- Historic Sites
The author sent dozens of historians to the movies to find out how much—and how well—films could teach us about the past
September 1995 | Volume 46, Issue 5
The very existence of a book such as Past Imperfect unsettled executives at Warner Brothers, who denied us historians permission to use for payment the stills the studio makes freely available to tabloids and popular magazines. They refused to say why.
When historians call for “historical accuracy” in this context, what they want, more than precision of detail, is an acknowledgment of the ambiguity and complexity of the past. “In my thirty years of research,” Carolly Erickson wrote, “I have found little drama but long stretches of bleakness and uneventful unfolding, many petty personalities and stunted lives, very little pure evil or unmitigated good. Historical research is, or ought to be, the unearthing of the quotidian, and not the stuff of mythic conflict.” Movies, however, Richard Marius warned, have conditioned us to “cast our political and social world in categories of saints and devils.” The former governor Mario Cuomo, who had complained in print of Marius’s rendering of Thomas More, explained somewhat abashedly to the author: “I want all of my heroes to be like the Lone Ranger.”
Or like Lincoln, if one is to judge from the movies made about him as the world was slipping from the Great Depression into war. Both Young Mr. Lincoln (1939) and Abe Lincoln in Illinois (1940) sought to present him in ways that set him apart from the politicians of the 1930s. In Young Mr. Lincoln Henry Fonda depicts a lawyer who is successful because he is decent. (“I may not know so much of law, Mr. Felder,” he tells a prosecutor, “but I know what’s right and wrong.”) And in Abe Lincoln in Illinois , Raymond Massey plays Lincoln as a rube wholly innocent of the sordid doings of politics. (“I don’t want to be no politician.”) Neither portrait, wrote Lincoln’s biographer Mark E. Neely, Jr., resembled the real young Lincoln, a wily lawyer who exhibited “vast electioneering skills.”
Of course Lincoln has been enshrined in movies from the dawn of the medium, but often films propound simplistic stereotypes in far more subtle—and thus effective—ways. On his first viewing of All the President’s Men , William E. Leuchtenburg was “so captivated with it I wanted it to go on for hours more.” But after repeated viewings he realized that the movie “deified the media” and “denigrated the political process.” The Post newsroom was always “bathed in light,” while official Washington appeared “in disagreeable and menacing darkness.” The film suggests that Woodward and Bernstein brought down the Nixon Presidency, thereby neglecting the essential roles of the prosecutors, Judge Sirica, the Supreme Court, and both houses of Congress. “One is given to understand from the movie that government is not to be trusted, that its officials are creatures of the night, and that all— all the president’s men—are complicit in evildoings.” From All the President’s Men it was perhaps not so long a descent into the vast labyrinthine conspiracy depicted in Oliver Stone’s JFK .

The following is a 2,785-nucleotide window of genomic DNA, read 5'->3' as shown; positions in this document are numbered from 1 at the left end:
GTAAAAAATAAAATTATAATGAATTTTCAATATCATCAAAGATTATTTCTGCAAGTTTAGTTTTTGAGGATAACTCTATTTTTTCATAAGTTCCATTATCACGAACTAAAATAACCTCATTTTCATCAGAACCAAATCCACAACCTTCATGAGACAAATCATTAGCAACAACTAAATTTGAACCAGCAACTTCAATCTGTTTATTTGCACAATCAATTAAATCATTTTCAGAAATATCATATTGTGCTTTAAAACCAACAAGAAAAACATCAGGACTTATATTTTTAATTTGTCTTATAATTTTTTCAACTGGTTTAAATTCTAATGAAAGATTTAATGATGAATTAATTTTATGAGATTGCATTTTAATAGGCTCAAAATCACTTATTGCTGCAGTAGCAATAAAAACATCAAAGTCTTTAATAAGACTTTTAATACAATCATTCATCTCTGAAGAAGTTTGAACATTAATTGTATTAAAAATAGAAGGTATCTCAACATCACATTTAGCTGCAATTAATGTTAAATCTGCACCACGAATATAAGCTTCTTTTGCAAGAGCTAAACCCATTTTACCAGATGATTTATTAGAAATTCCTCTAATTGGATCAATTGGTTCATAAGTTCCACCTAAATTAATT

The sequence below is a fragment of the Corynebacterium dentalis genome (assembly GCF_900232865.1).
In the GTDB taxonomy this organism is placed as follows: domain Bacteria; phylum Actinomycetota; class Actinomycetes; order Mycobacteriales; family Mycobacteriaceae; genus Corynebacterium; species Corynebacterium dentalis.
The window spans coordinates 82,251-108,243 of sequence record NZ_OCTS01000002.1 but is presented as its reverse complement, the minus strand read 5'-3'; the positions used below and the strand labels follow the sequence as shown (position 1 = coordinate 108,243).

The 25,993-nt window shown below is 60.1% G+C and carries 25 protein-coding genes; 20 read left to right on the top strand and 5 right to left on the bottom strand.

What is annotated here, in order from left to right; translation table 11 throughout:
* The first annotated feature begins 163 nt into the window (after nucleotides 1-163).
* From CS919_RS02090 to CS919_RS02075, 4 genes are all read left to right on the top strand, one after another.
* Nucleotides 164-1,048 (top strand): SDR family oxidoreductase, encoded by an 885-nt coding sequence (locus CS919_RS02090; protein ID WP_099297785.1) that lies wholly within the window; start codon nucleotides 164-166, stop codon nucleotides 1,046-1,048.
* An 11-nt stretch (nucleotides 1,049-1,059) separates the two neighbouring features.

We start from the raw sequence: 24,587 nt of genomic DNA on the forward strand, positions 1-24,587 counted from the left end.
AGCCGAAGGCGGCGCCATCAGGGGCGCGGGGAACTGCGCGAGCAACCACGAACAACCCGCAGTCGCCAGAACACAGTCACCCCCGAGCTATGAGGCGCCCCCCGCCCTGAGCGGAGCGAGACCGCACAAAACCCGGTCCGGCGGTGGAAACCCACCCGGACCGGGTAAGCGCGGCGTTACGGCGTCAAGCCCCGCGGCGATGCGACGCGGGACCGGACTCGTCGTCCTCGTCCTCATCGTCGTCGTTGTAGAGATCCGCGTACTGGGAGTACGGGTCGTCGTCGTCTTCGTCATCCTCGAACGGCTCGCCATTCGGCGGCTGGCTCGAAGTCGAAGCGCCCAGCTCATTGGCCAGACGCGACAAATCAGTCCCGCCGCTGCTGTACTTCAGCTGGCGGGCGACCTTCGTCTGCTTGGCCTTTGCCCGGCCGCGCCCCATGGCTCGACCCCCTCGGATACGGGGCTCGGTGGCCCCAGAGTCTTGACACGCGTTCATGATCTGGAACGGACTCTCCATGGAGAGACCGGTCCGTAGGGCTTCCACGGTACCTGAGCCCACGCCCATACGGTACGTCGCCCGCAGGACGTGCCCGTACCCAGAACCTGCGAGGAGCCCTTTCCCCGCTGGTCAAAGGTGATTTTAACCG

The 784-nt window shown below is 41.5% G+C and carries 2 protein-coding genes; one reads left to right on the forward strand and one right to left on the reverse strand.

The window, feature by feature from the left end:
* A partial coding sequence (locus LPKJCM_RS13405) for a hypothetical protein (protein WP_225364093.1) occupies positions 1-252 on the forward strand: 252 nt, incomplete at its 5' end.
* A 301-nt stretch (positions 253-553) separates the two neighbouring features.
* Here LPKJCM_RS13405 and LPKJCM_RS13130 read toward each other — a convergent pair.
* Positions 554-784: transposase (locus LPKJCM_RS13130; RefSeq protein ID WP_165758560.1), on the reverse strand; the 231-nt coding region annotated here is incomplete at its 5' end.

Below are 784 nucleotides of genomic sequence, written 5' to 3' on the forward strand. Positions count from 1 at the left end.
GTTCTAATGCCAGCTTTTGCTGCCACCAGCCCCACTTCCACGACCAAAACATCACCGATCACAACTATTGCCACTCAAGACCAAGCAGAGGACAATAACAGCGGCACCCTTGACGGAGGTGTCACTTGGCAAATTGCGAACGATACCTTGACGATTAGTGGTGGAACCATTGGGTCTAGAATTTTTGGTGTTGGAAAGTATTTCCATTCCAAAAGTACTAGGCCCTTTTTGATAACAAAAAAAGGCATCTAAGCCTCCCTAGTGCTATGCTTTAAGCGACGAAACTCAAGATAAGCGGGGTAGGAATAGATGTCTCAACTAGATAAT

From All the President’s Men , it was perhaps not so long a descent into the vast conspiracy depicted in Oliver Stone’s JFK .
Historians listen for echoes of the past. But the echoes are often faint, and our hearing aids primitive. By imperfect means we try to translate these muffled sounds so that they speak to the present. What historical filmmakers do is analogous; but they choose simple languages that will be accessible to the most viewers. Filmmakers often translate the past into a handful of reiterated “story lines” and themes: X is a hero, and Y a villain. Evil lurks beyond our borders, and sometimes even within. Leaders must be strong, and the people vigilant. Pride is punished, and humility rewarded. And on and on.
In addition to these obligatory dramatic formulae, filmmakers resort to simplified explanations of historical processes. When John Hammond expresses his exuberance at having brought the dinosaurs back to life in Jurassic Park , Ian Malcolm, the mathematician, voices doubts: “Dinosaurs had their shot, and nature selected them for extinction.” Stephen Jay Gould disagreed with this type of thinking: A variety of historical forces and accidents did in the dinosaurs; they were not doomed. “The chief error of the movie is the denial of historical contingency: the assumption that species (and history more generally) evolve according to deterministic laws.” Life is too messy, too chancy, too contingent, too irrepressible; it bubbles through whatever analytical coating we apply to it.
“We cannot hope for even a vaguely accurate portrayal of the nub of history in film so long as movies must obey the literary conventions of ordinary plotting. But must film be so unimaginative?” Gould asked. “Why couldn’t a movie about genuine historical characters treat contingency as seriously as science fiction always has?” Let me broaden Gould’s question: Why can’t movies about the past confront our stereotypes and defy our expectations and thus deepen our understanding?